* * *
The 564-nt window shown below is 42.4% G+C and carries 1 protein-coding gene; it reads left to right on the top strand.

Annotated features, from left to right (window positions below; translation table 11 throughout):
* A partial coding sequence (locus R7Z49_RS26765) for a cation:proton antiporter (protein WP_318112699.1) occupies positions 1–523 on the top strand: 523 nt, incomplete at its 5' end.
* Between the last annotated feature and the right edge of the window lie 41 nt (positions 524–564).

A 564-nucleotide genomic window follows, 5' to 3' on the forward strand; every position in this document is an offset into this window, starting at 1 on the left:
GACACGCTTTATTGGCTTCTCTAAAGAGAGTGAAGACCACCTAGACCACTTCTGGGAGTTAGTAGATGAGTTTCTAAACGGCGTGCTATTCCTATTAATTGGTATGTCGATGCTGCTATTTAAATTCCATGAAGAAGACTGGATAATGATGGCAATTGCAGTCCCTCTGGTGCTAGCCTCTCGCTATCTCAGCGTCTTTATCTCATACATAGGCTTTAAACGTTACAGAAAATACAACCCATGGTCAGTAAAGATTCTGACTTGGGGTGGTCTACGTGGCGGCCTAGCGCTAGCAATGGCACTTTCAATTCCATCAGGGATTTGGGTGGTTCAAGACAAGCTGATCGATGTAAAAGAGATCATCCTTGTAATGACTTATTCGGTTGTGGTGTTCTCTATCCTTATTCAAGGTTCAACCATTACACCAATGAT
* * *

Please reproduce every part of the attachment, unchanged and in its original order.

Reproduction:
The 564-nt window shown below is 42.4% G+C and carries 1 protein-coding gene; it reads left to right on the top strand.

Annotated features, from left to right (window positions below; translation table 11 throughout):
* A partial coding sequence (locus R7Z49_RS26765) for a cation:proton antiporter (protein WP_318112699.1) occupies positions 1–523 on the top strand: 523 nt, incomplete at its 5' end.
* Between the last annotated feature and the right edge of the window lie 41 nt (positions 524–564).

A 564-nucleotide genomic window follows, 5' to 3' on the forward strand; every position in this document is an offset into this window, starting at 1 on the left:
GACACGCTTTATTGGCTTCTCTAAAGAGAGTGAAGACCACCTAGACCACTTCTGGGAGTTAGTAGATGAGTTTCTAAACGGCGTGCTATTCCTATTAATTGGTATGTCGATGCTGCTATTTAAATTCCATGAAGAAGACTGGATAATGATGGCAATTGCAGTCCCTCTGGTGCTAGCCTCTCGCTATCTCAGCGTCTTTATCTCATACATAGGCTTTAAACGTTACAGAAAATACAACCCATGGTCAGTAAAGATTCTGACTTGGGGTGGTCTACGTGGCGGCCTAGCGCTAGCAATGGCACTTTCAATTCCATCAGGGATTTGGGTGGTTCAAGACAAGCTGATCGATGTAAAAGAGATCATCCTTGTAATGACTTATTCGGTTGTGGTGTTCTCTATCCTTATTCAAGGTTCAACCATTACACCAATGAT